Wednesday, June 11, 2008

Misconceptions at Congress and Derby

Congress and Derby Intersection 015

[The Congress and Derby intersection, photo by the author.]

There was a letter in today’s News I just had to respond to.  I really don’t want to name the writer, but this is the fuzzy thinking I associate with denizens of  Federal St. or the Common.

Before the city jumps blindly into installing lights at the intersection of Derby and Congress streets in Salem, I hope cooler heads will prevail.

If this intersection becomes fully signaled with accompanying walk lights, I predict several consequences:

“Jumps blindly”.  Right.  That’s ironic in more ways than one;  read on.

First, traffic backups will likely increase. By impeding what is currently a relatively safe flow through a four-way stop, vehicles heading toward the intersection will increasingly back up from Congress to Lafayette Street (and probably to Washington Street), and even north to Essex Street, thus worsening congestion, escalating driver tension, and adding to greenhouse gas emissions from engines idling.

Relatively safe”, emphasis added

However, safety is the real victim here. When green lights are installed, the average speed of vehicles approaching the intersection will increase. Besides presenting a greater danger to pedestrians and bicyclists, collisions at these higher speeds are more likely to cause injuries or worse

“When green lights are installed”


There is no signal there now.   There’s nothing stopping cars from going as fast as they dare, but for the occasional truck, MBTA bus or motor coach.

Last part:

Signalizing intersections is not always the best solution. Currently, traffic entering the intersection from any direction should stop. If vehicles don't stop, it's an enforcement issue — not an engineering one.

A low-cost, low-tech fix, such as adding or enlarging one or two traffic islands or installing flashing red lights, should be considered first. At the very least, a public hearing to review other alternatives should be held before another full set of traffic signals adds to our collective road rage.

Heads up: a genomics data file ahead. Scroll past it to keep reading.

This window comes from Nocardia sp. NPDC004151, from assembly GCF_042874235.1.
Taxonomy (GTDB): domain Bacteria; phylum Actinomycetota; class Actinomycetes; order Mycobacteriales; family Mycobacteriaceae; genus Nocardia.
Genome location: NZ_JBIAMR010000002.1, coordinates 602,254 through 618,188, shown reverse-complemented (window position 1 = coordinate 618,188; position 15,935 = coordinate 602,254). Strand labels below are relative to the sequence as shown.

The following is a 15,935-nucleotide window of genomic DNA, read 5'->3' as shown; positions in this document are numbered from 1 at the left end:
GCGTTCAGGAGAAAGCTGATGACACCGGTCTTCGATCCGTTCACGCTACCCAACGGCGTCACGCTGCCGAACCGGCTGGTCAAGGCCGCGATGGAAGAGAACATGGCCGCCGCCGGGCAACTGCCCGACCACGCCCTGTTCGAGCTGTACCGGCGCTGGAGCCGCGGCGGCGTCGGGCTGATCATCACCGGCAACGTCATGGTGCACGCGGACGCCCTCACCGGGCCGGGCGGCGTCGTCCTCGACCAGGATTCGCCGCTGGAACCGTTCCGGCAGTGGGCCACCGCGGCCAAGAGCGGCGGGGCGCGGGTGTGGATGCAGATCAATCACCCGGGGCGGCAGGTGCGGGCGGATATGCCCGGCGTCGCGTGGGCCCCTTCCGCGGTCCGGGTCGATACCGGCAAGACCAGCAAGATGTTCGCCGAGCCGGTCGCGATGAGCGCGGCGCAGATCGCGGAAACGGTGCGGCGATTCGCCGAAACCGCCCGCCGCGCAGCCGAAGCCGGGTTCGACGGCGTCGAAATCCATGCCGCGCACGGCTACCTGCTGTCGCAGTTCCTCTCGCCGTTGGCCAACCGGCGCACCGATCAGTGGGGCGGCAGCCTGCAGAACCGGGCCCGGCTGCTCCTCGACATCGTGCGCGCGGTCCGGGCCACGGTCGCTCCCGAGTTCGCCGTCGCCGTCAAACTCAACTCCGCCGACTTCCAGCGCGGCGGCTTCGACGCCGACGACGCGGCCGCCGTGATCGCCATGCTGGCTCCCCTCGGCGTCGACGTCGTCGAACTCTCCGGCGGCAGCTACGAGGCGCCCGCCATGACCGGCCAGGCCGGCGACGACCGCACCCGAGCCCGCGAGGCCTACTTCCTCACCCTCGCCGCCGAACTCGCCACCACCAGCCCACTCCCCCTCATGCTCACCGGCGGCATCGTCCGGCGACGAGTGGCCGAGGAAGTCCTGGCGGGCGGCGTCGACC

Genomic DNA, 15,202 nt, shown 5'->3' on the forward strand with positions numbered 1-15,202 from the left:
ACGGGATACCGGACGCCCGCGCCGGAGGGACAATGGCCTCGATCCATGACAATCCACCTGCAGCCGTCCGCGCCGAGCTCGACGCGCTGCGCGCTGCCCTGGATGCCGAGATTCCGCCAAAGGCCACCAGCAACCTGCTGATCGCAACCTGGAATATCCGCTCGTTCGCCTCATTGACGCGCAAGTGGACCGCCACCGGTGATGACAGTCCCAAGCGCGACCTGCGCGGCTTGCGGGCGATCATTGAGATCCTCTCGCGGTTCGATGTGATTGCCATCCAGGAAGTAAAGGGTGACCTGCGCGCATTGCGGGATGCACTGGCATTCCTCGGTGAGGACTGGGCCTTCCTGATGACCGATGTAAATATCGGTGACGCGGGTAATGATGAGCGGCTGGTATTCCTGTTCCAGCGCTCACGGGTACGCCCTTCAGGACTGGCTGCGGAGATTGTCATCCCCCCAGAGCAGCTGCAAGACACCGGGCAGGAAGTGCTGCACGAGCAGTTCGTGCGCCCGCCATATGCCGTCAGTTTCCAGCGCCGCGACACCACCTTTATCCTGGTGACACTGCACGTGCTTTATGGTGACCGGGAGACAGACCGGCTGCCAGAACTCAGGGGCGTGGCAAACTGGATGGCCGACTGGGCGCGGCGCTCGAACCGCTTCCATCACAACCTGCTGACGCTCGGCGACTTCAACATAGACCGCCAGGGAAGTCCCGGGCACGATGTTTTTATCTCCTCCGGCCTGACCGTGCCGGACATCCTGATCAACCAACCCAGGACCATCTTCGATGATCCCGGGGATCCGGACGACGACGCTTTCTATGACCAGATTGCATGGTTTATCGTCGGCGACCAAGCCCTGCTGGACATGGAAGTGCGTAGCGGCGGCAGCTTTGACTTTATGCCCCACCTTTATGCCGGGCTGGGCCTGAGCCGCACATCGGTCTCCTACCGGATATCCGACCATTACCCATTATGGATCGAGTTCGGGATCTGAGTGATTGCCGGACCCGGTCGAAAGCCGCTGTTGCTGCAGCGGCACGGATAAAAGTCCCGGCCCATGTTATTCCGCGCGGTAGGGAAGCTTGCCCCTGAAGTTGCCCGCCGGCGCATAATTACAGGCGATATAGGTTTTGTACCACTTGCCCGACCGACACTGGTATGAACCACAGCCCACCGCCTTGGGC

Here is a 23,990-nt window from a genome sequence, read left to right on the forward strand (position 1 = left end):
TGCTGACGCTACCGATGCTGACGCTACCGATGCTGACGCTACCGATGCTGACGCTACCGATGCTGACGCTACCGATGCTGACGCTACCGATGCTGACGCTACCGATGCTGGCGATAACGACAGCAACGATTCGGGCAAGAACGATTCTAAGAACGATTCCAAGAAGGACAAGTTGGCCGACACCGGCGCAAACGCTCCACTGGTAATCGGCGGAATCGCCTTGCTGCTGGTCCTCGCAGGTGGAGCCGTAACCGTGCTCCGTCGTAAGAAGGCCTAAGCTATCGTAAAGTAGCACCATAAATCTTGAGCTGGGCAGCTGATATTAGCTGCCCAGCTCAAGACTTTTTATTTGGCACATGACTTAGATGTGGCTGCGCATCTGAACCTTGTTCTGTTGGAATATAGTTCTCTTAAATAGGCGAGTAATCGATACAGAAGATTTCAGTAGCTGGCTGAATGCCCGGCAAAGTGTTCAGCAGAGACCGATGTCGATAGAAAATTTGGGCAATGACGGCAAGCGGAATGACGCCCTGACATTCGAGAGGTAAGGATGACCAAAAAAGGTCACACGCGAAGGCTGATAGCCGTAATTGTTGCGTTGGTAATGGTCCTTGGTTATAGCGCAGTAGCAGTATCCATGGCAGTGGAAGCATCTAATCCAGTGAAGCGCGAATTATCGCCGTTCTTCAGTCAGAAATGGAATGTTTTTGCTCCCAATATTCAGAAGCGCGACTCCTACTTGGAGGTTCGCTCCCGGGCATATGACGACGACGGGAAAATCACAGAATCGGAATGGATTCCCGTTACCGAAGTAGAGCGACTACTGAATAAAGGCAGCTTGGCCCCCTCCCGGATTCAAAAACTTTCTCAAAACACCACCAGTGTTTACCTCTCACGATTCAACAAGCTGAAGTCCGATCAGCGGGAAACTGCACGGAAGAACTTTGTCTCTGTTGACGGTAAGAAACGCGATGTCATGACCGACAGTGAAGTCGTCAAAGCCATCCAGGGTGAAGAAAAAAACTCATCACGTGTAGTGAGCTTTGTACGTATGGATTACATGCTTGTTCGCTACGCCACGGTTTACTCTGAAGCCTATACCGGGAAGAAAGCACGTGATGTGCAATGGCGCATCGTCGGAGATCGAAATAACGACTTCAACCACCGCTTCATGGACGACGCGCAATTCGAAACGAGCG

Duh.  Look at the photo at the top of the page.  There are traffic islands splitting Derby St. at the travel lanes on both the east (towards Pickering Wharf) and the west (towards New Derby St.)  They’re already there!

And what are flashing red lights but traffic signals themselves?  What, the vendor will tell the city engineer, “oh, those are only flashing red.  50% off!”

Alternatives?  Overpasses?  Rebuild the old Congress Street drawbridge?  (Yes, it was once a drawbridge, until it failed open once too many times and was replaced in the 80’s.)  After hearing what people on Federal St. proposed as “alternatives” for the court complex, I’m not enthusiastic.

Let’s go back to the lede:  “Before the city jumps blindly into installing lights at the intersection of Derby and Congress streets in Salem”

Salemmites, like urbanites and town dwellers everywhere, have a cute misconception of how projects happen.  Mayor Driscoll did not wake up a few days ago and decide she wanted lights at Congress and Derby just because.  The city—and more importantly, visitors, residents and users of the intersection—have wanted to have it signalized for the past five years, if not even longer.  Several years ago, the intersection got new sidewalks and tactile surfaces at the corners for the visually impaired (they’re the brown studded surfaces at curb cuts;  you can just see one at the extreme right of the picture.)

Interesting that the writer talks about “jumping blindly”, because my chairman on the Commission on Disabilities is legally blind and he uses that intersection nearly daily, including to and from our monthly meetings.

The city’s desire to manage traffic at that intersection owes as much to the disabled people who use it, as it does to visitors to Pickering Wharf, the hotel and points all around the intersection.

Where was the writer five years ago?

Source:  Letter: Traffic lights can cause more problems than they solve -, Salem, MA

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